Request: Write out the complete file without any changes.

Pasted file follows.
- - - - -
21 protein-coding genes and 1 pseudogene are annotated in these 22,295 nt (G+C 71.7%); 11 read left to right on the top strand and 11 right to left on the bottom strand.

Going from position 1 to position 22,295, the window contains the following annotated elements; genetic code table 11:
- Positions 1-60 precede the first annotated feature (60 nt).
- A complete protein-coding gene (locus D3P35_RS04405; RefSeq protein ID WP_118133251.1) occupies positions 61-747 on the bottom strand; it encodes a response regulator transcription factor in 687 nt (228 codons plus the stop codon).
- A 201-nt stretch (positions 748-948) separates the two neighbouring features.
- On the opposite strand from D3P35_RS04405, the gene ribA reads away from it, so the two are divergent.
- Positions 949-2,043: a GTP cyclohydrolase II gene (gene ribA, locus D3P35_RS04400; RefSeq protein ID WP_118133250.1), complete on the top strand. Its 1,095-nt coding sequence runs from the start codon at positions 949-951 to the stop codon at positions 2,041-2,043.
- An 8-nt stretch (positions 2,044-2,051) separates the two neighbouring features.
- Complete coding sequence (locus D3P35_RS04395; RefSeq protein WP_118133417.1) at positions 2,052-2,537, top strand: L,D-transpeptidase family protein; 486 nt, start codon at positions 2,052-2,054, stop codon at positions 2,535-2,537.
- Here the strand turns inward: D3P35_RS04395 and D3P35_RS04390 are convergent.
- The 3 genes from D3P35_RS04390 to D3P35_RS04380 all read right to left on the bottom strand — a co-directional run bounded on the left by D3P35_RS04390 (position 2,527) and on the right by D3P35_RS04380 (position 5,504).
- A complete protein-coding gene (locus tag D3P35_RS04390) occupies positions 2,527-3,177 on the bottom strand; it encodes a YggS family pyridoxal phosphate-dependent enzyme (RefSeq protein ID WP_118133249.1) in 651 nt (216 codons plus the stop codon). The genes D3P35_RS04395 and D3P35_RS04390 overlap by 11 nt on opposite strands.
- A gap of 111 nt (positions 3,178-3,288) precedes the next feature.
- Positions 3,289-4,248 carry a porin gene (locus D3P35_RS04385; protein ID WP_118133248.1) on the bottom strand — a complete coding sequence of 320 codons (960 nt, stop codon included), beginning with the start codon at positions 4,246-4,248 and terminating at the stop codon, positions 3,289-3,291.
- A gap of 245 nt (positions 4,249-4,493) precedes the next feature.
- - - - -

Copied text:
21 protein-coding genes and 1 pseudogene are annotated in these 22,295 nt (G+C 71.7%); 11 read left to right on the top strand and 11 right to left on the bottom strand.

Going from position 1 to position 22,295, the window contains the following annotated elements; genetic code table 11:
- Positions 1-60 precede the first annotated feature (60 nt).
- A complete protein-coding gene (locus D3P35_RS04405; RefSeq protein ID WP_118133251.1) occupies positions 61-747 on the bottom strand; it encodes a response regulator transcription factor in 687 nt (228 codons plus the stop codon).
- A 201-nt stretch (positions 748-948) separates the two neighbouring features.
- On the opposite strand from D3P35_RS04405, the gene ribA reads away from it, so the two are divergent.
- Positions 949-2,043: a GTP cyclohydrolase II gene (gene ribA, locus D3P35_RS04400; RefSeq protein ID WP_118133250.1), complete on the top strand. Its 1,095-nt coding sequence runs from the start codon at positions 949-951 to the stop codon at positions 2,041-2,043.
- An 8-nt stretch (positions 2,044-2,051) separates the two neighbouring features.
- Complete coding sequence (locus D3P35_RS04395; RefSeq protein WP_118133417.1) at positions 2,052-2,537, top strand: L,D-transpeptidase family protein; 486 nt, start codon at positions 2,052-2,054, stop codon at positions 2,535-2,537.
- Here the strand turns inward: D3P35_RS04395 and D3P35_RS04390 are convergent.
- The 3 genes from D3P35_RS04390 to D3P35_RS04380 all read right to left on the bottom strand — a co-directional run bounded on the left by D3P35_RS04390 (position 2,527) and on the right by D3P35_RS04380 (position 5,504).
- A complete protein-coding gene (locus tag D3P35_RS04390) occupies positions 2,527-3,177 on the bottom strand; it encodes a YggS family pyridoxal phosphate-dependent enzyme (RefSeq protein ID WP_118133249.1) in 651 nt (216 codons plus the stop codon). The genes D3P35_RS04395 and D3P35_RS04390 overlap by 11 nt on opposite strands.
- A gap of 111 nt (positions 3,178-3,288) precedes the next feature.
- Positions 3,289-4,248 carry a porin gene (locus D3P35_RS04385; protein ID WP_118133248.1) on the bottom strand — a complete coding sequence of 320 codons (960 nt, stop codon included), beginning with the start codon at positions 4,246-4,248 and terminating at the stop codon, positions 3,289-3,291.
- A gap of 245 nt (positions 4,249-4,493) precedes the next feature.